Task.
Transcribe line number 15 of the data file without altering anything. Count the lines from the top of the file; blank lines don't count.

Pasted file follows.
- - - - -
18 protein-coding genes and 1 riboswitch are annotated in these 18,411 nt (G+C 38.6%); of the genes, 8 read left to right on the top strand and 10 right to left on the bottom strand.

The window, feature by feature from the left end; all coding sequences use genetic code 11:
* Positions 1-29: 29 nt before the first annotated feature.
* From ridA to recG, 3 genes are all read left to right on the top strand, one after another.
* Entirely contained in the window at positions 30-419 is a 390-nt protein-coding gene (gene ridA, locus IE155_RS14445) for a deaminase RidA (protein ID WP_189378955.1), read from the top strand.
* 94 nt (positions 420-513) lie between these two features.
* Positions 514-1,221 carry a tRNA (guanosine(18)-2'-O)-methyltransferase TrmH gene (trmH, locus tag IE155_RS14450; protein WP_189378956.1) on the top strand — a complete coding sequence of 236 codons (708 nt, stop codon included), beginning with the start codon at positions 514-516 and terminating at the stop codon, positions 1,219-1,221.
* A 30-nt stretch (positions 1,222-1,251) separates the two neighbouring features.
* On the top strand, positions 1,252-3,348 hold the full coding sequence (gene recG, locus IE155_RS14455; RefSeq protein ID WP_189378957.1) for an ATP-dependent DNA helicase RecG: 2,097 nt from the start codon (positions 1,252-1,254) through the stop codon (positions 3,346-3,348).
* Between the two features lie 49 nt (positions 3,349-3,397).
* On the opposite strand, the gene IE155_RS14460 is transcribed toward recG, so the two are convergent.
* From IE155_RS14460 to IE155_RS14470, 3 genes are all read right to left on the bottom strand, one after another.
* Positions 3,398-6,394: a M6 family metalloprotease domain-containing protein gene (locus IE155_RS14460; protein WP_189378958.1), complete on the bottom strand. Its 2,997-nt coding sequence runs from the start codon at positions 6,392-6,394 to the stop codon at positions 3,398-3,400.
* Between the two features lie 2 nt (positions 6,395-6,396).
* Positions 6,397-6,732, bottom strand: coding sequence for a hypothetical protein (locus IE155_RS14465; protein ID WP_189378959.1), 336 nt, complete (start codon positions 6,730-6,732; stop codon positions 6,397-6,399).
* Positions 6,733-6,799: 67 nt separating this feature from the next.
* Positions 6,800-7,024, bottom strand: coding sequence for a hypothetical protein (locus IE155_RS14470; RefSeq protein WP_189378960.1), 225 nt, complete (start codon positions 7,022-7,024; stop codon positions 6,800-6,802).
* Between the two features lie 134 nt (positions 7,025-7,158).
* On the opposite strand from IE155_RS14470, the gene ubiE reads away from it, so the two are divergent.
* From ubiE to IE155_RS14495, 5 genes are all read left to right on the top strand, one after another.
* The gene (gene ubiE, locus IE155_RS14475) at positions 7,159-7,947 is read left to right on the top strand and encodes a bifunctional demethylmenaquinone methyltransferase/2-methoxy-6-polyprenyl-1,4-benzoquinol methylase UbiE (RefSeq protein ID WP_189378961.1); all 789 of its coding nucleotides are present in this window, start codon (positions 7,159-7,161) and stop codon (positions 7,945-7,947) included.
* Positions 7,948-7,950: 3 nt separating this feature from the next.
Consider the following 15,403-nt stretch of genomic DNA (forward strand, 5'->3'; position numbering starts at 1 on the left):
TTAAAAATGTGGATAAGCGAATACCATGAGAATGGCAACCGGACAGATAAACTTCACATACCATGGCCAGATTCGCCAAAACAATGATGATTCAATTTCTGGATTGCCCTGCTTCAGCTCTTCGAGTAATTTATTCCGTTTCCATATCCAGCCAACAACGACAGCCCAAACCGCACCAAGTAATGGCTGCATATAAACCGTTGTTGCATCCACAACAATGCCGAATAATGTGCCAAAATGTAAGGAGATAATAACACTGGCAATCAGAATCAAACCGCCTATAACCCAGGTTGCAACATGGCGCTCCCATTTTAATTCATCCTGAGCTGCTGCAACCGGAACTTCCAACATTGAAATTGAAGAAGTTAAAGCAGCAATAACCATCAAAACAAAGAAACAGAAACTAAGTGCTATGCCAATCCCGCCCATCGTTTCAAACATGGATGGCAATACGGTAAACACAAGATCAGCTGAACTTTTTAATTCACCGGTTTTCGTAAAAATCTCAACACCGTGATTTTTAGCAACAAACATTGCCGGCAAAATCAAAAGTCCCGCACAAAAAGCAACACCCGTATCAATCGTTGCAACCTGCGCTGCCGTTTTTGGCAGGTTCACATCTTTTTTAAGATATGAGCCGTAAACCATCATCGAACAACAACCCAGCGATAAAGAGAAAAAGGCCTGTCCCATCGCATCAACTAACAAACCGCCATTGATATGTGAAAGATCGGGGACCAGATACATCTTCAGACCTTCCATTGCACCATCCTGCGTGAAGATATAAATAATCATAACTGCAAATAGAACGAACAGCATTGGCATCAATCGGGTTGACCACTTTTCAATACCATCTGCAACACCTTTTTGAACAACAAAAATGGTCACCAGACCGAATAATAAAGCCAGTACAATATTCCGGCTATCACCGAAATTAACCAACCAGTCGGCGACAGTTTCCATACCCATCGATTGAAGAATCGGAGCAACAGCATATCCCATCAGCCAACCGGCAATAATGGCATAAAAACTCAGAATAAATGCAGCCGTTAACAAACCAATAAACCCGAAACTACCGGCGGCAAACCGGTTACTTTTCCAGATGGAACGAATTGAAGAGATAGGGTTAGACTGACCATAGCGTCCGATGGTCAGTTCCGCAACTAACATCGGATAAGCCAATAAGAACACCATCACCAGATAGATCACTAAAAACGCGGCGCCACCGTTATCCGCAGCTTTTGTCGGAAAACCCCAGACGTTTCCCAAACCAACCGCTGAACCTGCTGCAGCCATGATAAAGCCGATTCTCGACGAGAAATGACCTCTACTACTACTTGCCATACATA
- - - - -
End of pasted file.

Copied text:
* Positions 6,397-6,732, bottom strand: coding sequence for a hypothetical protein (locus IE155_RS14465; protein ID WP_189378959.1), 336 nt, complete (start codon positions 6,730-6,732; stop codon positions 6,397-6,399).